Skin Cancer More Common Than Cervical In Young Women
Posted Apr 09 2009 6:23pm
We are all used to hearing scary statistics about cervical cancer recently in the light of Jade Goody’s plight, but now Cancer Research have announced it is skin cancer - or Melanoma in its deadliest form - that young British women should be worried about.
The most recent research from Cancer Research UK has revealed that skin cancer is the most common cancer to affect young women in Britain.
The figures are causing significant alarm due to the fact younger people normally have stronger defence against melanoma. People over the age of 75 are the most common group susceptible to the disease.
However, professionals in the field are concerned about the rising numbers of women being diagnosed with skin cancer, with worries that it could be the start of more to come.
Only a small section of people suffering from in the UK are women in their 20’s, however almost 33 per cent of all people with the disease are under the age of 50.
In statistics to be concerned about, Cancer Research UK expect melamona to be the fourth most common cancer for everyone, regardless of sex and age, by 2024. It is predicted incidents of the disease will rise from around 9,000 to over 15,500.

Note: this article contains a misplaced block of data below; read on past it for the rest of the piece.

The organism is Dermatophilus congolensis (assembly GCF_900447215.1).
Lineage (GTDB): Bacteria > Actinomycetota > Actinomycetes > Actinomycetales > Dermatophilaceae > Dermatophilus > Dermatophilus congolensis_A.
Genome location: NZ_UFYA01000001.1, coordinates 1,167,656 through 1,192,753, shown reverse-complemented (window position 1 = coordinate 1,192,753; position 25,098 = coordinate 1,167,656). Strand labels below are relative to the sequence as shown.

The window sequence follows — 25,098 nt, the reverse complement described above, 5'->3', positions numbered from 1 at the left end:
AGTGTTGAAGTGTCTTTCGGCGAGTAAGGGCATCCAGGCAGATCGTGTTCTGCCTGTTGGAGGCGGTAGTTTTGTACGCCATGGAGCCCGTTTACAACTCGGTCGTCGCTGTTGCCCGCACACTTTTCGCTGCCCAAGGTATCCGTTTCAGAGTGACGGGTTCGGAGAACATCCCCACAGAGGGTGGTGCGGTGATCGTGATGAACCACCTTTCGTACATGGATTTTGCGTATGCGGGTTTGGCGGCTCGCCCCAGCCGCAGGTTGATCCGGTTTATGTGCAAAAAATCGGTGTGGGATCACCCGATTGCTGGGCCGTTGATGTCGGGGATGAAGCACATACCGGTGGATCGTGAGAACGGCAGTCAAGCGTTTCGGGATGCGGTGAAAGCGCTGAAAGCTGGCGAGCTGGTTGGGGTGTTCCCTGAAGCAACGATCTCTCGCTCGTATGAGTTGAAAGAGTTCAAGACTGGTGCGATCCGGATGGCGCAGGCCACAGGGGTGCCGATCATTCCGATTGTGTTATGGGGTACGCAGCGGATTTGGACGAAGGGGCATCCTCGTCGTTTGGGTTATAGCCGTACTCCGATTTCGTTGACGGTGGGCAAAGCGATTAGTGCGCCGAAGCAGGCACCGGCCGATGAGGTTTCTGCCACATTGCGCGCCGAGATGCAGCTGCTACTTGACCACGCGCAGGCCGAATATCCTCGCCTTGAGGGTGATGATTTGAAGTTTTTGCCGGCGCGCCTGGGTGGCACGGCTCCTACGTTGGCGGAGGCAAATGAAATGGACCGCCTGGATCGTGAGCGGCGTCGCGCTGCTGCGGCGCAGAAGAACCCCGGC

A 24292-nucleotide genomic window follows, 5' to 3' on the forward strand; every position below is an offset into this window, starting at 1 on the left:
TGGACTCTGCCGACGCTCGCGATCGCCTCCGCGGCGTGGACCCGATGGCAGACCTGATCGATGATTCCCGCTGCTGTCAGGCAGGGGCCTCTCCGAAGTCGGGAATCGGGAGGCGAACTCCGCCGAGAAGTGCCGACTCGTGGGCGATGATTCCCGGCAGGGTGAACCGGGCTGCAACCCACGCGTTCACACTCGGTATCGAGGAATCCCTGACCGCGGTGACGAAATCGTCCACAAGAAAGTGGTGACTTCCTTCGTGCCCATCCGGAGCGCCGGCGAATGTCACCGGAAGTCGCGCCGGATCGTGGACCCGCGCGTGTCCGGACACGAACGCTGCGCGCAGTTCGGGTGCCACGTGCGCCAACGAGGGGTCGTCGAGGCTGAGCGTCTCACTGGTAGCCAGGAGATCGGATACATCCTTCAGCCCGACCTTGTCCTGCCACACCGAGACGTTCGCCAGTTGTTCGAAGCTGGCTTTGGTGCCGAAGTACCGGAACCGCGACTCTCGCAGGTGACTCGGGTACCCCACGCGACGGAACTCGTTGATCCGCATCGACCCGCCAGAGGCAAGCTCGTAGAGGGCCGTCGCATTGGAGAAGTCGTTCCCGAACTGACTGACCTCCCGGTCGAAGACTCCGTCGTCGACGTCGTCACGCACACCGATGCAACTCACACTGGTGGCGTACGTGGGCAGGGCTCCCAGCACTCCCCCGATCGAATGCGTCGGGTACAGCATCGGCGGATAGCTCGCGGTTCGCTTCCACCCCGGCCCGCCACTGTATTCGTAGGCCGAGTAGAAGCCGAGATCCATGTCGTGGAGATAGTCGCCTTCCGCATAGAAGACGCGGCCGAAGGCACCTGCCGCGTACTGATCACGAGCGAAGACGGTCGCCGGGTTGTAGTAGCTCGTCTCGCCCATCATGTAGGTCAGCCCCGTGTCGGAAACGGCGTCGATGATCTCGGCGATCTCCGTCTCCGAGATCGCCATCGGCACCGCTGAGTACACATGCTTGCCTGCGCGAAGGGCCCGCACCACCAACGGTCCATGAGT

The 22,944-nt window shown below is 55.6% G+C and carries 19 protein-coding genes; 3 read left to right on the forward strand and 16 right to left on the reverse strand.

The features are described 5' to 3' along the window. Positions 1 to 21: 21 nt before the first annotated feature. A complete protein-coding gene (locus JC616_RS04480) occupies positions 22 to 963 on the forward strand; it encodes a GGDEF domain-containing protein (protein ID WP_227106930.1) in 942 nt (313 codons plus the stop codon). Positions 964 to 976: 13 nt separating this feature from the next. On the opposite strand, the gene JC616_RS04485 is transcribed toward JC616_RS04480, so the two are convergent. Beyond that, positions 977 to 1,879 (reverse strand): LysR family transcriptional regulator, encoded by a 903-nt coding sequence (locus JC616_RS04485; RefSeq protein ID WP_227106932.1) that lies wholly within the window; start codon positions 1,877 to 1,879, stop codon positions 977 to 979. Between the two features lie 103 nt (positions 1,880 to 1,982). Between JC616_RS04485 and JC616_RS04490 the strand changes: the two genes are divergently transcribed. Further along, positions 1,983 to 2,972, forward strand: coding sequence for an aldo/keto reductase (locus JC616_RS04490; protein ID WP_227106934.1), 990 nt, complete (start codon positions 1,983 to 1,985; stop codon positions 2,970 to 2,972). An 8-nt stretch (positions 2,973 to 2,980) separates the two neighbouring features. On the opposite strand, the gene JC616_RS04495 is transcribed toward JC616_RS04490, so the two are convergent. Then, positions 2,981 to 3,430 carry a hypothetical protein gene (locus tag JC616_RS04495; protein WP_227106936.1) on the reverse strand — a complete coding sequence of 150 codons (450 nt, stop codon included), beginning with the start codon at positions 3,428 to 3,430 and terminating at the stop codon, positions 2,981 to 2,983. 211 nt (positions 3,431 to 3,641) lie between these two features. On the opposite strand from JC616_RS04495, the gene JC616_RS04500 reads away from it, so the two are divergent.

Experts in the field blame the rise of popularity of using tanning salons for the figures. “Spending time on sunbeds is just as dangerous as staying out too long in the sun,” said Caroline Cerny of Cancer Research UK. In order to try and warn people of the hazardous side effects of being overly tanned, the charity are launching a campaign called SunSmart. The organisation is starting a SunSmart campaign to warn Britons of the dangers of being too bronzed.
“The intensity of UV rays in some sunbeds can be more than 10 times stronger than the midday sun,”
Although it is yet to be acted upon, the Scottish Government have passed a law which forbids those under the age of 18 from using sun beds. As yet these laws have not been taken up by the rest of the country.
In the past concerns have been raised by the World Health Organisation about the unsafe side effects of sun beds, with a reccommendation for more regulations.
Cancers experts have stated that people could avoid the worst types of skin cancer by being safe and sensible when it came to sun exposure and tanning bed use.